WASHINGTON – In a rebuke of the Bush-era crackdown on foul language on broadcast television and radio, a federal appeals court Tuesday struck down the government’s near-zero-tolerance indecency policy as a violation of the First Amendment protection of free speech.

The ruling is a major victory for the broadcast TV networks, which jointly sued the Federal Communications Commission in 2006.

The case was triggered by unscripted expletives uttered by U2’s Bono, Cher and Nicole Richie on awards shows earlier in the decade, and the court’s decision calls into question the FCC’s regulation of foul language and other indecent content on the public airwaves.

“It does make it much harder for the FCC to regulate this area,” said Eugene Volokh, a University of California, Los Angeles law professor who specializes in First Amendment law.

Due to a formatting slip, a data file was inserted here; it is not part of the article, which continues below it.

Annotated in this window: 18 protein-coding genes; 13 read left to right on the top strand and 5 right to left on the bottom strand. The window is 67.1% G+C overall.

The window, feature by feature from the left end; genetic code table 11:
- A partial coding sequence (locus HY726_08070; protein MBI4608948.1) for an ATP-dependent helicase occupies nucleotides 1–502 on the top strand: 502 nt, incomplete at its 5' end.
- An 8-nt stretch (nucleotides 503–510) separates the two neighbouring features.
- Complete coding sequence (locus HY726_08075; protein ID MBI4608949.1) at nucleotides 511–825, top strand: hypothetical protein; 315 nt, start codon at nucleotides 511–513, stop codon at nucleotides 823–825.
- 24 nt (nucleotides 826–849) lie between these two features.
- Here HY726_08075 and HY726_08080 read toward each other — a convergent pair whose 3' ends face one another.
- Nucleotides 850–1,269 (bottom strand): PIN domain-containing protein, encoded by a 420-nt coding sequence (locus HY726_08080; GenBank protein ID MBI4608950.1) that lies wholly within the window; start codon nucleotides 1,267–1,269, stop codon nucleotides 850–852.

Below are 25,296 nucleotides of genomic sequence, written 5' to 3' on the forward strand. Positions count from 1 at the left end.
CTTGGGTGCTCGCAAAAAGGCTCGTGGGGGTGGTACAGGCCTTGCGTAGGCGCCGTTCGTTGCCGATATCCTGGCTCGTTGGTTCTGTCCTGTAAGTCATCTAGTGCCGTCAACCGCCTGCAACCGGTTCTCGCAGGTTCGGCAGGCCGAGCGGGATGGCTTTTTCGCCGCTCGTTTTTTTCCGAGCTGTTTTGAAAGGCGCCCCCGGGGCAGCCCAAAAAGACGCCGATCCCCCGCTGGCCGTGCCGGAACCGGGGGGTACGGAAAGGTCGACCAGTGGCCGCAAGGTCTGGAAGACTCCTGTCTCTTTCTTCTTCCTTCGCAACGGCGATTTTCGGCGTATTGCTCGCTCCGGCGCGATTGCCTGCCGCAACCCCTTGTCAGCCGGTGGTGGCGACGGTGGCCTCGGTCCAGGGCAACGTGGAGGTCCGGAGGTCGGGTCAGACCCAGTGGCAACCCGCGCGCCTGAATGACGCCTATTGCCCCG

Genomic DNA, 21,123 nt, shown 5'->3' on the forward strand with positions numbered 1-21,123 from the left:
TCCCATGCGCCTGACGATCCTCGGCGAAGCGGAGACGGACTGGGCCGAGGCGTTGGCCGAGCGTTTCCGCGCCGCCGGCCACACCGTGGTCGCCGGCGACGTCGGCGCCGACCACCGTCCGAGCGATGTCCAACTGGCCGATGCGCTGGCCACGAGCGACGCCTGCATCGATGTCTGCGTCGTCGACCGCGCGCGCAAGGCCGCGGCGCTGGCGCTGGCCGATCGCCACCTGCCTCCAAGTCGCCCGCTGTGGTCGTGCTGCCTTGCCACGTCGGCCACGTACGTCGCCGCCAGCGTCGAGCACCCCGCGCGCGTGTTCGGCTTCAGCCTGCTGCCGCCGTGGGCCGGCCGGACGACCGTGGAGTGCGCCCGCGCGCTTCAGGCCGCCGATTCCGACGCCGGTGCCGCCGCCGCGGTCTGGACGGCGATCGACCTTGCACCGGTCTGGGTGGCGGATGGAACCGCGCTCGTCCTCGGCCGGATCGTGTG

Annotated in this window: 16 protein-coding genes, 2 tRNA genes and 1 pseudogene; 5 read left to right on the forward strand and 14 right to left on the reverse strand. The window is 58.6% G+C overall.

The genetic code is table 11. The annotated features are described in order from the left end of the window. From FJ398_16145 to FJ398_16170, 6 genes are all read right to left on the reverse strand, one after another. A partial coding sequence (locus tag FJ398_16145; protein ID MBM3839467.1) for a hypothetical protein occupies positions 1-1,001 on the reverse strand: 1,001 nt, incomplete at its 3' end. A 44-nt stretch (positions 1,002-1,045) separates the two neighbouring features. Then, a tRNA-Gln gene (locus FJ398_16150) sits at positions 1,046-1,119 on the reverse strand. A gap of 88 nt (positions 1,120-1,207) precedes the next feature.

A three-judge panel of the 2nd U.S Circuit Court of Appeals did not have the power to strike down the 1978 Supreme Court decision that affirmed the FCC’s right to police the airwaves for objectionable content.

But it reversed the aggressive stance the agency took starting in 2004 that found even a slip of the tongue that got by network censors was a violation subject to fines for the stations that aired it.

The court said that policy on so-called fleeting expletives was “unconstitutionally vague” and created a “chilling effect” on the programming that broadcasters chose to air.